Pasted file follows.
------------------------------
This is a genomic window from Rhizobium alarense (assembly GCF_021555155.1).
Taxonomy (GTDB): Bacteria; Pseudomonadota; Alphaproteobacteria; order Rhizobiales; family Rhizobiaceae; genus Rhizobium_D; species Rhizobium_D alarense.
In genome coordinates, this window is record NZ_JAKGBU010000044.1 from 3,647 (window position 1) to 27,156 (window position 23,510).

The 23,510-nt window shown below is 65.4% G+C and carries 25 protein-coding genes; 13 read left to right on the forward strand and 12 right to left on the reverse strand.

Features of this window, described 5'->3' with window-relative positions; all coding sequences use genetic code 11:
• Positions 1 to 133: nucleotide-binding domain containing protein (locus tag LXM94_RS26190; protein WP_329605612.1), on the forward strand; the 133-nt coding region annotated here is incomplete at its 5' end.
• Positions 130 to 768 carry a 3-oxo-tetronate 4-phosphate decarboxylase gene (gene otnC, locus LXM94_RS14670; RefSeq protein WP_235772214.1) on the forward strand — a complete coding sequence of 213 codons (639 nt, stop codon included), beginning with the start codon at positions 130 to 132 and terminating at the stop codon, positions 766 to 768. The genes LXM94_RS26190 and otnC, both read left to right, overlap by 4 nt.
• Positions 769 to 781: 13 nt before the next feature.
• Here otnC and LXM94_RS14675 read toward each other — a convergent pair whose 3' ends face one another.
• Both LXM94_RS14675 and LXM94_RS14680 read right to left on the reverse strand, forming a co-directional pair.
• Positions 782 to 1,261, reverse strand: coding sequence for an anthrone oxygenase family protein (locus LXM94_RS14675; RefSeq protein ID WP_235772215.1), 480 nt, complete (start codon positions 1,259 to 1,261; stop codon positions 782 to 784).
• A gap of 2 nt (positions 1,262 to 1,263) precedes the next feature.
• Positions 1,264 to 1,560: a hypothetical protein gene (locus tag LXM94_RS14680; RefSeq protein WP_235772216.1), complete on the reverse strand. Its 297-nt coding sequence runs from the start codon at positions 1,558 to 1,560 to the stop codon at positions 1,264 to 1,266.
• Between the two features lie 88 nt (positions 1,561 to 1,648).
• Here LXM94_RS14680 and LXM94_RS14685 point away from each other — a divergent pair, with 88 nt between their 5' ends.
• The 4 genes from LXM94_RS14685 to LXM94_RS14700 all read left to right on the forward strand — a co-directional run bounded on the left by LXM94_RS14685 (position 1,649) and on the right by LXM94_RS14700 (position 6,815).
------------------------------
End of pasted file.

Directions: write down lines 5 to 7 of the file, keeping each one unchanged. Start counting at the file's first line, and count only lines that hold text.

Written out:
Features of this window, described 5'->3' with window-relative positions; all coding sequences use genetic code 11:
• Positions 1 to 133: nucleotide-binding domain containing protein (locus tag LXM94_RS26190; protein WP_329605612.1), on the forward strand; the 133-nt coding region annotated here is incomplete at its 5' end.
• Positions 130 to 768 carry a 3-oxo-tetronate 4-phosphate decarboxylase gene (gene otnC, locus LXM94_RS14670; RefSeq protein WP_235772214.1) on the forward strand — a complete coding sequence of 213 codons (639 nt, stop codon included), beginning with the start codon at positions 130 to 132 and terminating at the stop codon, positions 766 to 768. The genes LXM94_RS26190 and otnC, both read left to right, overlap by 4 nt.